Women are Shouldering the Burden of the Recession
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The pandemic has hit Americans hard. With record unemployment rates, overworked frontline workers, and a struggling economy, it's fair to say that everyone has felt the impacts. But women, especially, have faced a disproportionate burden.
For millions of working women, COVID-19 has been incredibly challenging. Between juggling work, taking care of their families, and taking on an unequal amount of emotional labor, women are struggling.
First, the parts of the economy that were hurt the worst and earliest by job losses employed more women than men. Second, the pandemic hit government jobs let go by struggling state budgets where the gender breakdown is similar. Finally, childcare centers were closed, often forcing working moms to take on more work than the working fathers.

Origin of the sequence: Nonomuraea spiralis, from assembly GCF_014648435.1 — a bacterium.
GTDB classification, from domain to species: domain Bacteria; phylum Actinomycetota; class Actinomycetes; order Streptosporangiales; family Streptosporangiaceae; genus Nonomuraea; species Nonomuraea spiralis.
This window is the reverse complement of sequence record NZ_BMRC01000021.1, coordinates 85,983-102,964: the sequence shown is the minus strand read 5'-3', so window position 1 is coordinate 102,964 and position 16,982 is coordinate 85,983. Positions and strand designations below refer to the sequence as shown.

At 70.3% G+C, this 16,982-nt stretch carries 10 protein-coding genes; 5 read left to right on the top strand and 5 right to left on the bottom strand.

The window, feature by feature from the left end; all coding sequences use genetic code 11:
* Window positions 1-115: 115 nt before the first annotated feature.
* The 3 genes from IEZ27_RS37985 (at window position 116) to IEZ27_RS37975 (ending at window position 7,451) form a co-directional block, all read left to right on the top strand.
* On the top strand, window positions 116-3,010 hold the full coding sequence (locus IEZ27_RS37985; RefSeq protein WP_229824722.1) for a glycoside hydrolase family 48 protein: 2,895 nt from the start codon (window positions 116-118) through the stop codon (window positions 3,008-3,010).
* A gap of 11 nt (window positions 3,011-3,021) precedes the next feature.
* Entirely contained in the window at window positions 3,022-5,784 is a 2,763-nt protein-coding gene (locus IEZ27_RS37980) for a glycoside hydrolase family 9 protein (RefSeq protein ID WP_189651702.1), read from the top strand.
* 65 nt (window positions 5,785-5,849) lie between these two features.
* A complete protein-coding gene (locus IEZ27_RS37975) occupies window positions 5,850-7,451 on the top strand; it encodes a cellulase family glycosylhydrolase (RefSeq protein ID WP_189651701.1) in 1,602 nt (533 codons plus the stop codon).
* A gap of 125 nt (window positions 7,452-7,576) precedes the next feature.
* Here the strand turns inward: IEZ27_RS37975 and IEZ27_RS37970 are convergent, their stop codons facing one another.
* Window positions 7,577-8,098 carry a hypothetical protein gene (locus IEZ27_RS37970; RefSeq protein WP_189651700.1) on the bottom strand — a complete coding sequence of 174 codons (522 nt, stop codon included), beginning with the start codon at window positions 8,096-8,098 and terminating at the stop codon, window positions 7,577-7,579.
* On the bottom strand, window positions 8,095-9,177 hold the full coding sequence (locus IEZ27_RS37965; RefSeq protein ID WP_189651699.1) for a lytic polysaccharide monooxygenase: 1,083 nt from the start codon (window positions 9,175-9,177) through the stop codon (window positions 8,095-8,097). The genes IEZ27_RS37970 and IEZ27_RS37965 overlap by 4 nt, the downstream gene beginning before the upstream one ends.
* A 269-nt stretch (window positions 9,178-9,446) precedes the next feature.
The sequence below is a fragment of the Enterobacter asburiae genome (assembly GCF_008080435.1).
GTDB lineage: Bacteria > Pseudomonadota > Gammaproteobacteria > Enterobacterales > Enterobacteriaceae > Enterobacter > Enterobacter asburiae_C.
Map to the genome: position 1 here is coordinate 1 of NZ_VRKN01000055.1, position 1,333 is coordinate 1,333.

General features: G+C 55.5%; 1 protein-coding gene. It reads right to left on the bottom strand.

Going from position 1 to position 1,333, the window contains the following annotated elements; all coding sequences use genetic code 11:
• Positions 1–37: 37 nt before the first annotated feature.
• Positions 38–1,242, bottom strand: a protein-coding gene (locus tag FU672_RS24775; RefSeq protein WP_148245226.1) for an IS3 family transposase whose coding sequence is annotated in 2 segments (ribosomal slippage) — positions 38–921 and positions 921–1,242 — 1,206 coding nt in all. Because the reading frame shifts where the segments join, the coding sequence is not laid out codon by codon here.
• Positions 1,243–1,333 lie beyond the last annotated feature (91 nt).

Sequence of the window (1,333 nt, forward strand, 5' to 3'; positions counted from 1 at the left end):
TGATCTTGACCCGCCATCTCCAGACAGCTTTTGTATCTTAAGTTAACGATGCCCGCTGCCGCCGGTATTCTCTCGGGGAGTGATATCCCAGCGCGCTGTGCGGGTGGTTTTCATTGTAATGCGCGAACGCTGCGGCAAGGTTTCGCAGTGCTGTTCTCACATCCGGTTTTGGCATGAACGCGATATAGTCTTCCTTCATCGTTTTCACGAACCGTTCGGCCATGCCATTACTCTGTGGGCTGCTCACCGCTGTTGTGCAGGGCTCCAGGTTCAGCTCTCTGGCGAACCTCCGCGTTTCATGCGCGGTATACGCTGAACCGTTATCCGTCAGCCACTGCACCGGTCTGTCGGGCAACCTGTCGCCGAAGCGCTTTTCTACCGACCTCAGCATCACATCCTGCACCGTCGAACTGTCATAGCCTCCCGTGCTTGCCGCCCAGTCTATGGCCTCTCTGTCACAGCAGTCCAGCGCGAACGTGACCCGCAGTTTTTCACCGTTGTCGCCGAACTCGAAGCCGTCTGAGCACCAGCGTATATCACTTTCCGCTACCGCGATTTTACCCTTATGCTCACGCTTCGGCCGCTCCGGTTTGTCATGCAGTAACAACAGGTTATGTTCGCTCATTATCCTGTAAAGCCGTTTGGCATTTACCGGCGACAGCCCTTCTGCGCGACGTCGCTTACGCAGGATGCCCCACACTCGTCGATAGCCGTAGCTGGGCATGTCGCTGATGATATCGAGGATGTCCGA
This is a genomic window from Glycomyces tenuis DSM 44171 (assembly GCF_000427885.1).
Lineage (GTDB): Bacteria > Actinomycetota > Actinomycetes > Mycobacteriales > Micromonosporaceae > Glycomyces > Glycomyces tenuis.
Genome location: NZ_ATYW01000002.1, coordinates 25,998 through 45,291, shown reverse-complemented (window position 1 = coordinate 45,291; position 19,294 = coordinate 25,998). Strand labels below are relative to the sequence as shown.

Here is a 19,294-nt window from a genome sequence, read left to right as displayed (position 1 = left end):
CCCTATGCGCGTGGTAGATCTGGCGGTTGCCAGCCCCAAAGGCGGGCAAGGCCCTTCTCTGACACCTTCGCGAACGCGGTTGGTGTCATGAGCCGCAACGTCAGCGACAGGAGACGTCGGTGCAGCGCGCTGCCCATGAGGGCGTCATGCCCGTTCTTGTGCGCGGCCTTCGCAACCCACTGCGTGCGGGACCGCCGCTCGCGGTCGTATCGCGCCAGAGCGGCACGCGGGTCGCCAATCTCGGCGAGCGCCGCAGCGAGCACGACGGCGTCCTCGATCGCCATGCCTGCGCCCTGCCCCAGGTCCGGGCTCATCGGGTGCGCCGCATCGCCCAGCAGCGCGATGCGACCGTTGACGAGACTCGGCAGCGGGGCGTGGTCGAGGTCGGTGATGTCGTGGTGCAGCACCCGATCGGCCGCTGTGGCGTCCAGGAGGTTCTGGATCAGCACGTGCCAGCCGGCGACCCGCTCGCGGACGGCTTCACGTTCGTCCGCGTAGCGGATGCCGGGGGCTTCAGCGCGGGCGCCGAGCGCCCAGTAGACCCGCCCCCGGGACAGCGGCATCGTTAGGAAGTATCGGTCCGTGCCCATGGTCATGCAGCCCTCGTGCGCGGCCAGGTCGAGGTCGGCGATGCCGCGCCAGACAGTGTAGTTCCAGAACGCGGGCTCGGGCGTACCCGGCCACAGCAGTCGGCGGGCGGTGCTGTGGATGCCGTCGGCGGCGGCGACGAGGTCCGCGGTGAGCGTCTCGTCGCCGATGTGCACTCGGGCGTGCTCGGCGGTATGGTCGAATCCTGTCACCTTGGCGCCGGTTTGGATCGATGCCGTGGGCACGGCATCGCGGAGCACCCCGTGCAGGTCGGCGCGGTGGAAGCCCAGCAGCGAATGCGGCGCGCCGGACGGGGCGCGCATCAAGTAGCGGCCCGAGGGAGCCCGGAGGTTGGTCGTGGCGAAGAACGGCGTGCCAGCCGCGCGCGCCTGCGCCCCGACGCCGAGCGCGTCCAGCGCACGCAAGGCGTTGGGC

Between these three burdens, women are not only being pushed out of jobs they held but are also struggling to find new roles. And the data show it -- there were 4.5 million fewer women employed in October than there were a year ago, compared with 4.1 million men.
The pandemic has only exacerbated the gender divide.
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